Coventry University Logo
The Coventry University logo is perhaps the most prolific piece of public artwork in the City. It can be seen on every Coventry University Building in various forms, some carved out of stone or some cut out of metal.
Coventry University can trace its roots back to 1843 when the city set up the Coventry College of Design (later changed to Coventry College of Art). It was set up because Coventry did not have the artists to design silk ribbons and most designs came from France. The City saw the advantage of home grown trained artists. The design for the Coventry University logo is a homage to the silk ribbon industry and the Phoenix is a well recognised symbol of Coventry rising out of the ashes of destruction.
Coventry University Coat of Arms with the Phoenix in the centre – a bird rising out of the flames.
The first inspiration for the logo was a David Bethel piece of calligraphy created in the 1950’s. David Bethel (1923-2006) was an art lecturer who had moved from Stafford College of Art to be the Deputy Principal at Coventry College of Art (1956-65). Later he became the Principal (1965-69).
A David Bethel lino-cut at St. Mary’s Church, Colston Bassett.
The Coventry University logo design was executed in 1995 by the Graphic Design Company called ‘Negus and Negus’, a husband and wife company run by Dick Negus (1927-2011). He had become prominent during the 1960′ and 70’s following the Festival of Britain of 1951, which he called the most significant design influence on his life. He did work for some of the best known institutions in Britain including the Royal Opera House, the National Theatre, and British Overseas Airways.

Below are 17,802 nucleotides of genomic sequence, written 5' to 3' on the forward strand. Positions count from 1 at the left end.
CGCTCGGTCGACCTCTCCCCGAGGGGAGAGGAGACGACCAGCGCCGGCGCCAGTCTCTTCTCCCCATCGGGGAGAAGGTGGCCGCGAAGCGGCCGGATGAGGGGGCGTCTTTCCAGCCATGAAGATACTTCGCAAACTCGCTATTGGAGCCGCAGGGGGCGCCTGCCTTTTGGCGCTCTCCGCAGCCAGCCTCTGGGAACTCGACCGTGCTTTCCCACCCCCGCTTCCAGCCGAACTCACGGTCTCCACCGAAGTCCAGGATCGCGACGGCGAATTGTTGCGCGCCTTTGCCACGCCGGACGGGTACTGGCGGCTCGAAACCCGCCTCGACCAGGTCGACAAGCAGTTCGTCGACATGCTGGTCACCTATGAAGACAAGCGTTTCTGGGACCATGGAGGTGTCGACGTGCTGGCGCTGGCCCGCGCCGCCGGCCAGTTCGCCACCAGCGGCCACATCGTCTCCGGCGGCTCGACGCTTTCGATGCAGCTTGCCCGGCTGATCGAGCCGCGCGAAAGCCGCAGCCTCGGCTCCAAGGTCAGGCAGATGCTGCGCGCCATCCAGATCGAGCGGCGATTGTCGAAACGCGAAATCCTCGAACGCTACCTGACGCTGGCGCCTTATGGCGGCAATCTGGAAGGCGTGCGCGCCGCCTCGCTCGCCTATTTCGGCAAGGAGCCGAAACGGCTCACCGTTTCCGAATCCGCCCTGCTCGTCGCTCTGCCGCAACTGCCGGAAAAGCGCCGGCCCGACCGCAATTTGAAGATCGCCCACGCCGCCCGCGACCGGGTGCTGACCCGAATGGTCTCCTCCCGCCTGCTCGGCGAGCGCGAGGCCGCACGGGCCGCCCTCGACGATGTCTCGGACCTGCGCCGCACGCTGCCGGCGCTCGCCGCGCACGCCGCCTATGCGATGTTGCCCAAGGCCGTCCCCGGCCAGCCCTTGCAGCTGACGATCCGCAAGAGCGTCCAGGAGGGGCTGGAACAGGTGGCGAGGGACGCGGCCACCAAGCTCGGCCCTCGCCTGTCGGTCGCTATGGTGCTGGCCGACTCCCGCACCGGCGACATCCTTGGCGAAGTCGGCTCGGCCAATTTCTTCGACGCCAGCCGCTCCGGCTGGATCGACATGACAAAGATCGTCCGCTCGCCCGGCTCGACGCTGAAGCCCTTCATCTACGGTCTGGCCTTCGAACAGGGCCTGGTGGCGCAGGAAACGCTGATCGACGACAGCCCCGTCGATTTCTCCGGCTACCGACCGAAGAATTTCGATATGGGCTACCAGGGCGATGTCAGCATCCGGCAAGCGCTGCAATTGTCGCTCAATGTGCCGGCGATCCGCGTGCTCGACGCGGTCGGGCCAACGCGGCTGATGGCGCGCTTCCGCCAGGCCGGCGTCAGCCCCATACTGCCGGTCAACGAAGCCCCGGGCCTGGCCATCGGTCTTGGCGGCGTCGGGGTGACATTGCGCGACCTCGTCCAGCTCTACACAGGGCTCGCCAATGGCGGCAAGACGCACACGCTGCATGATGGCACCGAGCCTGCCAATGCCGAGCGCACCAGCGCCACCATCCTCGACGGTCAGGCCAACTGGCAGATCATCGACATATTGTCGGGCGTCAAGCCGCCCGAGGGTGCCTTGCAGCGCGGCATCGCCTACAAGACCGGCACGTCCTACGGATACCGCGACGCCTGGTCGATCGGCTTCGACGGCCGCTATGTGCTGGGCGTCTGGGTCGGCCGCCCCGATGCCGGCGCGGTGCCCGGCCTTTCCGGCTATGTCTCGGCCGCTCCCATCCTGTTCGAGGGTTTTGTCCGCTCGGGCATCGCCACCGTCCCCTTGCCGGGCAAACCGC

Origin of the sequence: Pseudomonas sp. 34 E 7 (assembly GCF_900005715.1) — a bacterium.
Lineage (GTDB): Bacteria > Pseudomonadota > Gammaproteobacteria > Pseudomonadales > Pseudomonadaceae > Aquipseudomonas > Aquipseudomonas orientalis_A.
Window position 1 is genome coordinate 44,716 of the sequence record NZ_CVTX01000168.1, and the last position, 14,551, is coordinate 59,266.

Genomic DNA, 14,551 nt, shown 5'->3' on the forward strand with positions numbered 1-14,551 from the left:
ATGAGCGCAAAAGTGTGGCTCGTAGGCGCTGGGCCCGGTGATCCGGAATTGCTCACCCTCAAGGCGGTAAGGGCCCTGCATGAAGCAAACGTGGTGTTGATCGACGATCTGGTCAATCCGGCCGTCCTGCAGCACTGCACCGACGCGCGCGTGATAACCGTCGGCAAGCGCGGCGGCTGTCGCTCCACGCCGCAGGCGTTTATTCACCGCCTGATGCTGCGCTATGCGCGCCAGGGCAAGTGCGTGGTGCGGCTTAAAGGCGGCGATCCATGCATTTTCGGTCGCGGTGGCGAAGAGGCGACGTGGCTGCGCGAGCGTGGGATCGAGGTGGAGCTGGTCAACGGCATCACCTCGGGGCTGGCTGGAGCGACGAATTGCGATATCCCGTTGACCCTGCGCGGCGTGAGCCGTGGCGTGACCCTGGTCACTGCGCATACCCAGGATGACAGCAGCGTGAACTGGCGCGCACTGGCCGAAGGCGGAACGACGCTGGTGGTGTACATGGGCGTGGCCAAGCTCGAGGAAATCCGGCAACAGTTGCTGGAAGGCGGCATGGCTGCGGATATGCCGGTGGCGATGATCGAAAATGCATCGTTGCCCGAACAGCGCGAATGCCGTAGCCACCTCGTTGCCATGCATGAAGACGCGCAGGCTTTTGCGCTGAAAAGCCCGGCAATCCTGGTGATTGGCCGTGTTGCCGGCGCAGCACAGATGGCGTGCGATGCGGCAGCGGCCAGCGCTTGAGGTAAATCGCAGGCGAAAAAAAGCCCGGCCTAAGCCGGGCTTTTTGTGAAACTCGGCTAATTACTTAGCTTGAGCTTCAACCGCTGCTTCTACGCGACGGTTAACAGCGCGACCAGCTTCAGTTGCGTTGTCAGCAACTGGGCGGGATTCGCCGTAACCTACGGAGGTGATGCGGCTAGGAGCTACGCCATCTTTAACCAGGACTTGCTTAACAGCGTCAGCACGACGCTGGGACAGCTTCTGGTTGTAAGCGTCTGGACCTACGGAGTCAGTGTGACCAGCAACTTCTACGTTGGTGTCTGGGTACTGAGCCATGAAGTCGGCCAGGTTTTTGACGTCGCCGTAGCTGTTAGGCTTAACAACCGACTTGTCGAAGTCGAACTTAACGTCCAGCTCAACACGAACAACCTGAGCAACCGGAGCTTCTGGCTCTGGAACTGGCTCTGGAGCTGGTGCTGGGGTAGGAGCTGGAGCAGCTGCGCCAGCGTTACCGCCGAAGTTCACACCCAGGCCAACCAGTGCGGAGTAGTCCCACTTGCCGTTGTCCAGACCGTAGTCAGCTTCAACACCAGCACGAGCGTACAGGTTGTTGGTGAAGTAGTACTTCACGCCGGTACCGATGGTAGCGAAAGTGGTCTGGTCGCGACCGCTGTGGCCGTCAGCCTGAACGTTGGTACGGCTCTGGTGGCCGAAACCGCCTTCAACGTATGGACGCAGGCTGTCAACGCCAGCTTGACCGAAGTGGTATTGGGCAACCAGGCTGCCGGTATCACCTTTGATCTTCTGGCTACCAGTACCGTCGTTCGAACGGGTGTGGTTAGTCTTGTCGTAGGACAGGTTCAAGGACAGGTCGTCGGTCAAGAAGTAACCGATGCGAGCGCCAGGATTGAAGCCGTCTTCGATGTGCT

The standing and reputation of ‘Negus & Negus’ was at its highest in the 1980s when design as a whole seemed finally to have “arrived”, particularly after it was publicly endorsed by Mrs Thatcher. Negus was among those invited to attend a seminar on the subject at 10 Downing Street. Almost as famous as Saatchi and Saatchi, who designed the Conservative election campaign, Negus and Negus designed the SDP campaign.
Dick Negus was a member of the Court at the Royal College of Art. Among other committees, he served for 25 years on the Post Office’s Stamps Advisory Committee. His client list broadened during this period to include a number of national organisations such as English Heritage, Royal Armouries, the Tower of London, National Maritime Museum, the National Theatre, the Science Museum and British Airways.